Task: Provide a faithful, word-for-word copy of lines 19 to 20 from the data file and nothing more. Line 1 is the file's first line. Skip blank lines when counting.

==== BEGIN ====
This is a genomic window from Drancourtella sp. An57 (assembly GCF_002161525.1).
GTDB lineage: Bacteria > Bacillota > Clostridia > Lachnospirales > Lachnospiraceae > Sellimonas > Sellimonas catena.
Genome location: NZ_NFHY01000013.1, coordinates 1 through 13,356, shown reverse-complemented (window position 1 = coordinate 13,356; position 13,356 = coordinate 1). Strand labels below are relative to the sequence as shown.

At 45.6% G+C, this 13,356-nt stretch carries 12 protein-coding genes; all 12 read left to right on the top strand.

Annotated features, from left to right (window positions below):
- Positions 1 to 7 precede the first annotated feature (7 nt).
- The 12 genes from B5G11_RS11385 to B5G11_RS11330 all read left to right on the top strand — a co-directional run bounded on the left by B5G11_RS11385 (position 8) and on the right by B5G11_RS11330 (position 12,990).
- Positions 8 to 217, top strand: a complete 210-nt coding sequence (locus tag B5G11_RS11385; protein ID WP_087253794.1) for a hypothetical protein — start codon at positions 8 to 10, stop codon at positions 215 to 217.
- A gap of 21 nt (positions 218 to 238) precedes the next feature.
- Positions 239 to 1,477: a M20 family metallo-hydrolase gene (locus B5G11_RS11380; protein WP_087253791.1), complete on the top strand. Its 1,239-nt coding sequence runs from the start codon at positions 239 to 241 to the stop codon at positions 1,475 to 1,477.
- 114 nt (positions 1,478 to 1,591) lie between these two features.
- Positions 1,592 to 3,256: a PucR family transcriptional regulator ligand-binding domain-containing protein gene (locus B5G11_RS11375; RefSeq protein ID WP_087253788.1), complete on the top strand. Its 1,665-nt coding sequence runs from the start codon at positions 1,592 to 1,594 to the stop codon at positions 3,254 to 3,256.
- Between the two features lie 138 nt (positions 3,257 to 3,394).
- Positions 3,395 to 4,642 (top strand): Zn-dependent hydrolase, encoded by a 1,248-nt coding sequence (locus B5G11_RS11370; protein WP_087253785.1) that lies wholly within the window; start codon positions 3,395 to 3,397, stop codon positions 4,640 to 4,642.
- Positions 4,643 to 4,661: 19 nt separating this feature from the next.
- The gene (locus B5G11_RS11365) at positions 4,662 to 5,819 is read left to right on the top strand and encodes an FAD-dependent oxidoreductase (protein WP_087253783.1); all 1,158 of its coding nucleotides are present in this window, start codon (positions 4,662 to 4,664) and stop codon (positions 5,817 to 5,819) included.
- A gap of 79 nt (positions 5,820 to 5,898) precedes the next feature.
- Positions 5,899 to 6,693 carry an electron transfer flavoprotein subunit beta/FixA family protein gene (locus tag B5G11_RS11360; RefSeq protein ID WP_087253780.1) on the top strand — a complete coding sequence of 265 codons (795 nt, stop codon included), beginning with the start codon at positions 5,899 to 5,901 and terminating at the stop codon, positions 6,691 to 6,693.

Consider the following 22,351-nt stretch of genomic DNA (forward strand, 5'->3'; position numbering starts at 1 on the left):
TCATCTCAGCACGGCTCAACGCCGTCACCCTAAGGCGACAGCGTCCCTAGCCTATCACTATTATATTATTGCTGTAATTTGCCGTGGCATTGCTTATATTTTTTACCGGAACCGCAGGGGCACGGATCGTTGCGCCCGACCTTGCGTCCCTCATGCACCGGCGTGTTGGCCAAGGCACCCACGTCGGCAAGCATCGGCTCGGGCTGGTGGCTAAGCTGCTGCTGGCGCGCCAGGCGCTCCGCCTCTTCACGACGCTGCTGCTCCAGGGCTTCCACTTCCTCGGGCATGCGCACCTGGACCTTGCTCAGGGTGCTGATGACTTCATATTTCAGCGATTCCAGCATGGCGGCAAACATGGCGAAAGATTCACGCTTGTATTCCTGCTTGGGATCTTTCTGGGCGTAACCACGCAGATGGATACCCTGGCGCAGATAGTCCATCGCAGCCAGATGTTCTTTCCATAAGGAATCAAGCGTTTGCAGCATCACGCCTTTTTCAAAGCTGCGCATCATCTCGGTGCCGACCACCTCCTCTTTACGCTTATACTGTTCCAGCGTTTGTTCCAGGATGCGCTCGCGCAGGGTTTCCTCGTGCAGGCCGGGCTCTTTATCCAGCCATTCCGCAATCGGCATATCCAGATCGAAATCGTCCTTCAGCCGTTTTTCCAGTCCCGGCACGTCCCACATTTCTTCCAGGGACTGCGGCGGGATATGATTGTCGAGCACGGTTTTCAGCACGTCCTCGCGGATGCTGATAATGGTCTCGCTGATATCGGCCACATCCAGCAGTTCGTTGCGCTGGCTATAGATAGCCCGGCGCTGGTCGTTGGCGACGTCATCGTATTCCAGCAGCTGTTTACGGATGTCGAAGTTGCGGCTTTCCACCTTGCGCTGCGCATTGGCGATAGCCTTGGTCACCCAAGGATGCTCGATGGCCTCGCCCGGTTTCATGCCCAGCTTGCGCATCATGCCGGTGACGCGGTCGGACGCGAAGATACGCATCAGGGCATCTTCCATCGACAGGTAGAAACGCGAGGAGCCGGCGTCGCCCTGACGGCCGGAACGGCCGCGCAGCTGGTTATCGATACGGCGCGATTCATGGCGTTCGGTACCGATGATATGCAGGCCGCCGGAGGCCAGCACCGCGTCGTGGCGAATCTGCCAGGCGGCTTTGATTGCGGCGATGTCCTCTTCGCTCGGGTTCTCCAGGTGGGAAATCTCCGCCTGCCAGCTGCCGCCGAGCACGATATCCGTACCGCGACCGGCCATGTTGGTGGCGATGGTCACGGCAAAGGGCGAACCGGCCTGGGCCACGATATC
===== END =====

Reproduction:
Consider the following 22,351-nt stretch of genomic DNA (forward strand, 5'->3'; position numbering starts at 1 on the left):
TCATCTCAGCACGGCTCAACGCCGTCACCCTAAGGCGACAGCGTCCCTAGCCTATCACTATTATATTATTGCTGTAATTTGCCGTGGCATTGCTTATATTTTTTACCGGAACCGCAGGGGCACGGATCGTTGCGCCCGACCTTGCGTCCCTCATGCACCGGCGTGTTGGCCAAGGCACCCACGTCGGCAAGCATCGGCTCGGGCTGGTGGCTAAGCTGCTGCTGGCGCGCCAGGCGCTCCGCCTCTTCACGACGCTGCTGCTCCAGGGCTTCCACTTCCTCGGGCATGCGCACCTGGACCTTGCTCAGGGTGCTGATGACTTCATATTTCAGCGATTCCAGCATGGCGGCAAACATGGCGAAAGATTCACGCTTGTATTCCTGCTTGGGATCTTTCTGGGCGTAACCACGCAGATGGATACCCTGGCGCAGATAGTCCATCGCAGCCAGATGTTCTTTCCATAAGGAATCAAGCGTTTGCAGCATCACGCCTTTTTCAAAGCTGCGCATCATCTCGGTGCCGACCACCTCCTCTTTACGCTTATACTGTTCCAGCGTTTGTTCCAGGATGCGCTCGCGCAGGGTTTCCTCGTGCAGGCCGGGCTCTTTATCCAGCCATTCCGCAATCGGCATATCCAGATCGAAATCGTCCTTCAGCCGTTTTTCCAGTCCCGGCACGTCCCACATTTCTTCCAGGGACTGCGGCGGGATATGATTGTCGAGCACGGTTTTCAGCACGTCCTCGCGGATGCTGATAATGGTCTCGCTGATATCGGCCACATCCAGCAGTTCGTTGCGCTGGCTATAGATAGCCCGGCGCTGGTCGTTGGCGACGTCATCGTATTCCAGCAGCTGTTTACGGATGTCGAAGTTGCGGCTTTCCACCTTGCGCTGCGCATTGGCGATAGCCTTGGTCACCCAAGGATGCTCGATGGCCTCGCCCGGTTTCATGCCCAGCTTGCGCATCATGCCGGTGACGCGGTCGGACGCGAAGATACGCATCAGGGCATCTTCCATCGACAGGTAGAAACGCGAGGAGCCGGCGTCGCCCTGACGGCCGGAACGGCCGCGCAGCTGGTTATCGATACGGCGCGATTCATGGCGTTCGGTACCGATGATATGCAGGCCGCCGGAGGCCAGCACCGCGTCGTGGCGAATCTGCCAGGCGGCTTTGATTGCGGCGATGTCCTCTTCGCTCGGGTTCTCCAGGTGGGAAATCTCCGCCTGCCAGCTGCCGCCGAGCACGATATCCGTACCGCGACCGGCCATGTTGGTGGCGATGGTCACGGCAAAGGGCGAACCGGCCTGGGCCACGATATC